But if, O judges, you wish to know the truth,—if the liberality of Caius Caesar, which is very great to every one, had not been quite incredible towards my client, we should long since have ceased to have Postumus among us in the forum. He, by himself, took upon himself the burden of many of Postumus's friends; and those responsibilities, which during the prosperity of Postumus many of his friends supported by dividing them, now that he is unfortunate, Caesar supports the whole of. You see, O judges, the shadow and phantom of a Roman knight preserved by the assistance and good faith of one single friend. Nothing can be taken from him except this image of his former dignity, and that Caesar by himself preserves and maintains. And that, even amid his greatest distresses, is still to be attributed to him in an eminent degree. Unless, indeed, this can be effected by a moderate degree of virtue, that so just a man as Caesar should think this my client of so much consequence, especially now that he is in distress and absent, and while he himself is in the enjoyment of such splendid fortune that it is a great thing for him to give a thought to the fortunes of others; while he is so incessantly busied about the mighty achievements which he has performed and is still performing, that it would be no wonder if he forgot other people altogether; and even if be afterwards recollected that he had forgotten them, he would easily find excuse for so doing.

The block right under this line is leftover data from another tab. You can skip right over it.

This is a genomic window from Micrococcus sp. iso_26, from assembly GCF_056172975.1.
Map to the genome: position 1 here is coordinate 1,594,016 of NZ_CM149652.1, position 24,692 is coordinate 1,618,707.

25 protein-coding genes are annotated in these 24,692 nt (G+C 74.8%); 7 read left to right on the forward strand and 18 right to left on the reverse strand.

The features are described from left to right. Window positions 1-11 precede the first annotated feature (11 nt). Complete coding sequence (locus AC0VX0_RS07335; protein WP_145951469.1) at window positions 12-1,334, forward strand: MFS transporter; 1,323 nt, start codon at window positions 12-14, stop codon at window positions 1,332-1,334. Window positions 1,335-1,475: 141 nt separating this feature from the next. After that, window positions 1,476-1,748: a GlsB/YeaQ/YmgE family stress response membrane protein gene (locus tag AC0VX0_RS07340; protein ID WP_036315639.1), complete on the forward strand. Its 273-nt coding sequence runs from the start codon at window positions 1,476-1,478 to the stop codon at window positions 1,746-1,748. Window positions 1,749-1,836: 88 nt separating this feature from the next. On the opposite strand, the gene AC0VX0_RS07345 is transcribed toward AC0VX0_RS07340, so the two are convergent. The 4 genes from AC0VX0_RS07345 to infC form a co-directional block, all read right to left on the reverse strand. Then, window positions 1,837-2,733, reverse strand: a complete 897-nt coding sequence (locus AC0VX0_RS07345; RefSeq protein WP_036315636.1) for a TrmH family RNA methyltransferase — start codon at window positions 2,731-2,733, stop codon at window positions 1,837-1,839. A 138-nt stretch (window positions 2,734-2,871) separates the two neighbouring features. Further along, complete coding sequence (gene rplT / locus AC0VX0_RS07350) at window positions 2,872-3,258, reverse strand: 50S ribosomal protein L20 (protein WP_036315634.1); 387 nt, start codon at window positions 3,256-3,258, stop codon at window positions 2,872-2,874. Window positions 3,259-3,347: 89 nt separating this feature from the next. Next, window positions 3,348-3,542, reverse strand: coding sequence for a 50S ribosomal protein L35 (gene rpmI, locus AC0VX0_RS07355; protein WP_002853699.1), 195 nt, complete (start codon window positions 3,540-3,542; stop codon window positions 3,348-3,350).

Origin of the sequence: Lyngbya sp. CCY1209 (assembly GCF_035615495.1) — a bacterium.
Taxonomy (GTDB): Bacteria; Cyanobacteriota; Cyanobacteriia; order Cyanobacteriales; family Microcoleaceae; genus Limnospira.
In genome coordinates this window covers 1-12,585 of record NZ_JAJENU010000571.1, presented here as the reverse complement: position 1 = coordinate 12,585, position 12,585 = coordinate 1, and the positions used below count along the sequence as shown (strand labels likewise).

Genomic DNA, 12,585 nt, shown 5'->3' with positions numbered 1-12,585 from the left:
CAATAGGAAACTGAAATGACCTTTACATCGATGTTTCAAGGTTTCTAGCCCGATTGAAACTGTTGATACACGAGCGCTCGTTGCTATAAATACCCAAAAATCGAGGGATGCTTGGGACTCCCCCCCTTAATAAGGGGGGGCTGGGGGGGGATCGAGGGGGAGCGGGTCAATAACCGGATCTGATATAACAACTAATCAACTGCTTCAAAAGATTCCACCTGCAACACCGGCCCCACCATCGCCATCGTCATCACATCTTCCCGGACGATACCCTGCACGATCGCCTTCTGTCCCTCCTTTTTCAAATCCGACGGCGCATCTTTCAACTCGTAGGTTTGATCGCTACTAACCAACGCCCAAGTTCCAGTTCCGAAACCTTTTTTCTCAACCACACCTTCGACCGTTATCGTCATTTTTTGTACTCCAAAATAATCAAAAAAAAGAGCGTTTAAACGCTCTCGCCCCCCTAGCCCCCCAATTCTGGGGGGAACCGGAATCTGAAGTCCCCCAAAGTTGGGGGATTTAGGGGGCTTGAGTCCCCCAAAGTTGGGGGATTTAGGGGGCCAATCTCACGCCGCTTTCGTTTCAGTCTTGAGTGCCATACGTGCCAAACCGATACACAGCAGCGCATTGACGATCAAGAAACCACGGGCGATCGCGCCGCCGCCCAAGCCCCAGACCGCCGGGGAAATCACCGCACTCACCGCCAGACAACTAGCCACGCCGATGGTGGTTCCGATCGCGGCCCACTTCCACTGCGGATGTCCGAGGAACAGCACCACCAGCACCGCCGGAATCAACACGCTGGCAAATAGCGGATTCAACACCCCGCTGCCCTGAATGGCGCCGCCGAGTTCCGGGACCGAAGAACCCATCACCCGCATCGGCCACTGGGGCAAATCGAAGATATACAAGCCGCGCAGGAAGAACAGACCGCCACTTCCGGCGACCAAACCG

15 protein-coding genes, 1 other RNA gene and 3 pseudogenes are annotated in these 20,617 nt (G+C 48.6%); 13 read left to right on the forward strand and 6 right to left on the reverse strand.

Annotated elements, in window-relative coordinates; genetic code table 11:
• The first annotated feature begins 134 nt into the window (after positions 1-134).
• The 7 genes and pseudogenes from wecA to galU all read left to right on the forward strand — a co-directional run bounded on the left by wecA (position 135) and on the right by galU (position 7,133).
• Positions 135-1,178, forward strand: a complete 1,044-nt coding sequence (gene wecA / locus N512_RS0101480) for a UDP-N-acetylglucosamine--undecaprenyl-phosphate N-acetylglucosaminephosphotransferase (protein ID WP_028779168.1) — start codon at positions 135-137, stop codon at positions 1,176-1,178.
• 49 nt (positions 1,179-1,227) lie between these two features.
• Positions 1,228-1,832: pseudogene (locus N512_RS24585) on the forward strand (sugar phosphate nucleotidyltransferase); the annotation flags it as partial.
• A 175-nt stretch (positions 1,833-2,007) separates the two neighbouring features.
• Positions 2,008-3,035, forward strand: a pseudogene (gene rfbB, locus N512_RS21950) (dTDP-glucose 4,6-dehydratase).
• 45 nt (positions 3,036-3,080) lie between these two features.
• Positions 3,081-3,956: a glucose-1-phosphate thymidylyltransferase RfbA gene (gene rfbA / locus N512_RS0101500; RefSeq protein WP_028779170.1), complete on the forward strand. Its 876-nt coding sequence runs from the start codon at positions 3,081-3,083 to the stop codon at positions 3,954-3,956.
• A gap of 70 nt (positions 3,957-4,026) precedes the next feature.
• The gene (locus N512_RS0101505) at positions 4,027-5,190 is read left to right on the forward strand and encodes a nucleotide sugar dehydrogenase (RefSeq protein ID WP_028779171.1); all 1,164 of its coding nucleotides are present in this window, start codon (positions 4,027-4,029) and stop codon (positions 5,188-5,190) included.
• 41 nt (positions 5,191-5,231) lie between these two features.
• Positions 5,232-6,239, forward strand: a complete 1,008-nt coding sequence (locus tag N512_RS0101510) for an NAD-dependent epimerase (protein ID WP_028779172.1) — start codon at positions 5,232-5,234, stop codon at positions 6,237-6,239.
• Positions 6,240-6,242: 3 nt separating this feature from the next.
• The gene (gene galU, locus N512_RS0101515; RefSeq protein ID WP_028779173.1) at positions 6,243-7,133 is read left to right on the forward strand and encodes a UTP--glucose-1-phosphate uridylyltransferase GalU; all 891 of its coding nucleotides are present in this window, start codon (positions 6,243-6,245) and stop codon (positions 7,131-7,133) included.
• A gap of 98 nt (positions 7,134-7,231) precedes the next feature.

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THE SPEECH OF M. T. CICERO AGAINST PUBLIUS VATINIUS; CALLED ALSO, THE EXAMINATION OF PUBLIUS VATINIUS.
THE SPEECH OF M. T. CICERO IN DEFENCE OF CAIUS RABIRIUS POSTUMUS.
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